Ameresco and Duke Energy are partnering on a solar and storage microgrid for the U.S. Army base at Fort Bragg, North Carolina.
Renewable energy project contractor Ameresco will deploy a 1.1-MW floating solar photovoltaic system on Big Muddy Lake. The lake is at Camp Mackall, which is a remote Special Forces training site at the base.
The system also will include a 2-MW battery energy storage system to provide a transition to on-site generation during utility outages.
Under the $36 million design-build contract, Duke secures third-party financing to fund construction, and the U.S. Army pays down the financing annually with the utility savings that the project generates over the term of the contract.
Ameresco will also implement improvements to the boiler system, HVAC systems and lighting systems, as well as water conservation systems. In year one of the performance period, the contract will result in utility cost savings for the Army of over $2 million, a reduction in site energy use of 7 percent and a site water use reduction of 20 percent, according to the press release from the companies. Construction is schedule to begin in November.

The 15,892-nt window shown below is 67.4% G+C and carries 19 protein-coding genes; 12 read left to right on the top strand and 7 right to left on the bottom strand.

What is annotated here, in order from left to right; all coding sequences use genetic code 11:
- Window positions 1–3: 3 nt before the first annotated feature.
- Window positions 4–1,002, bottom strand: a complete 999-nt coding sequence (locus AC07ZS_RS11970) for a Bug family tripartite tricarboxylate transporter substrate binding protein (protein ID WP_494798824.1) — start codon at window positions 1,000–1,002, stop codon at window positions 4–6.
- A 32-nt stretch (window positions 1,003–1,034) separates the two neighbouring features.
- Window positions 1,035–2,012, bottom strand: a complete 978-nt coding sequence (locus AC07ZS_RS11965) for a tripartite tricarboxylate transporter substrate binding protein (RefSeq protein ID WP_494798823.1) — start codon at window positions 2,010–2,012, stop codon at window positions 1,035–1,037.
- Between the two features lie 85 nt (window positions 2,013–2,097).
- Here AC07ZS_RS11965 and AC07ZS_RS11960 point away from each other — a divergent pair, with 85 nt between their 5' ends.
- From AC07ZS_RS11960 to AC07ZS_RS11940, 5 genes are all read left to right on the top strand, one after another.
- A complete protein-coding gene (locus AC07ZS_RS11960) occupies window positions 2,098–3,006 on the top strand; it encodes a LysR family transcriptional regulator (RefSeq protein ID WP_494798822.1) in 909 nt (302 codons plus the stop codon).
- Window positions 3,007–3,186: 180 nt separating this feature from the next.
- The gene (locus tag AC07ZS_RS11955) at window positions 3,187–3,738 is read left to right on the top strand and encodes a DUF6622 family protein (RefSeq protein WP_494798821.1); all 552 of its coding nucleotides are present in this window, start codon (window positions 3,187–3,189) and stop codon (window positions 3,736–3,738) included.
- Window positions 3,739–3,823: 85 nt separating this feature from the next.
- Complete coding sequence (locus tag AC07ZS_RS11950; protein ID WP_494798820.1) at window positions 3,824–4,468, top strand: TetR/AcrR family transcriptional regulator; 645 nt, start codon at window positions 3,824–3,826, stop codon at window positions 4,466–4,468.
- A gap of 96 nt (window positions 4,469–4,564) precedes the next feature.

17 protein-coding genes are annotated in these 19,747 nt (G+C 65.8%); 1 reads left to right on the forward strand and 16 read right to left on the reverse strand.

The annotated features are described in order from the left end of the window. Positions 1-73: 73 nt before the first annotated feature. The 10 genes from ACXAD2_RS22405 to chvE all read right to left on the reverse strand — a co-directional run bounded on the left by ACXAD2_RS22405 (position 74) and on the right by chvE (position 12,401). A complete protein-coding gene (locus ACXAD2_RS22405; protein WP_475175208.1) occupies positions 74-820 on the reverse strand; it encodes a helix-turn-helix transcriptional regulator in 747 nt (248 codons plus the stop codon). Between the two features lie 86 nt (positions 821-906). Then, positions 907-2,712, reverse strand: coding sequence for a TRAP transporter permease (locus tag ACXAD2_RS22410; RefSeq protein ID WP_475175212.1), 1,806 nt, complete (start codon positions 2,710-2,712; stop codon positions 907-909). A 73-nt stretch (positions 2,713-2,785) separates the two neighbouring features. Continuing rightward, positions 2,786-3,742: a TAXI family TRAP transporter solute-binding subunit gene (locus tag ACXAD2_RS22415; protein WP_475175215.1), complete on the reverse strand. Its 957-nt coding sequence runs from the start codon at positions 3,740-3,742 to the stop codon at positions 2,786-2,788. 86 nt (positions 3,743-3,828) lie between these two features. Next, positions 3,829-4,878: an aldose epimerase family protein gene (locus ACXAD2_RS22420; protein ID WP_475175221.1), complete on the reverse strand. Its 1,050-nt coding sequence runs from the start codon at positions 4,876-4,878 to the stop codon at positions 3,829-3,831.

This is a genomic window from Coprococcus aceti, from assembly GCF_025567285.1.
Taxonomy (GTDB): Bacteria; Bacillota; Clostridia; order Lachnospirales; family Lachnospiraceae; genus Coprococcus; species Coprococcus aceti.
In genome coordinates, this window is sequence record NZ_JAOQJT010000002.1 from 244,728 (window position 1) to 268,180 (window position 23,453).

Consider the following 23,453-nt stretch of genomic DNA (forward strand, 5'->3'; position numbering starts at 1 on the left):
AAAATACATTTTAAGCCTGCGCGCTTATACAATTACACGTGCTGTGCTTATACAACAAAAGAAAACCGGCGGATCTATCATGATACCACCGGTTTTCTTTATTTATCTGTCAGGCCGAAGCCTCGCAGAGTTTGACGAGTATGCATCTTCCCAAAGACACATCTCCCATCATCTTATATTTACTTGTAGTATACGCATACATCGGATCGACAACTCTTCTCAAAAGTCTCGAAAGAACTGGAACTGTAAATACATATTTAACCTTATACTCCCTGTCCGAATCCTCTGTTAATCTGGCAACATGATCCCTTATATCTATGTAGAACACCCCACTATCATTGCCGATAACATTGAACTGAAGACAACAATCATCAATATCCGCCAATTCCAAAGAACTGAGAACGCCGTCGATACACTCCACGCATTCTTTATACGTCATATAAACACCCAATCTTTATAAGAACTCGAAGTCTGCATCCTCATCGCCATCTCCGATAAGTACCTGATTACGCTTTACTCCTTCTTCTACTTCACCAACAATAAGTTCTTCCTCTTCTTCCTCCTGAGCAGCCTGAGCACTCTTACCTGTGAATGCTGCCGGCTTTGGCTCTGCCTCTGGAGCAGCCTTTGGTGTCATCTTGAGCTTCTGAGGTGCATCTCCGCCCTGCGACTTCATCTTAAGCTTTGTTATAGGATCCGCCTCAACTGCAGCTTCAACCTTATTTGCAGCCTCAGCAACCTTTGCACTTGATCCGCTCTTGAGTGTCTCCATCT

“With one-tenth of the Army housed at Fort Bragg, including Special Operations, Airborne and Global Response Force forces, it is imperative to provide energy security and improvements to the installation’s utility infrastructure,” said Nicole Bulgarino, Ameresco Executive Vice President & General Manager of Federal Solutions. “We’re eager to get to work installing these energy saving and resiliency measures across Fort Bragg and to support the readiness of the U.S. Army by maintaining a continuous power supply at this critical installation.”
Fort Bragg has more than 50,000 active personnel on site, the largest population of any military installation in the world. It is home of headquarters for the U.S. Army Forces Command, Special Operations Command, Army XVIII Airborne Corps and the U.S. Army Reserve Command.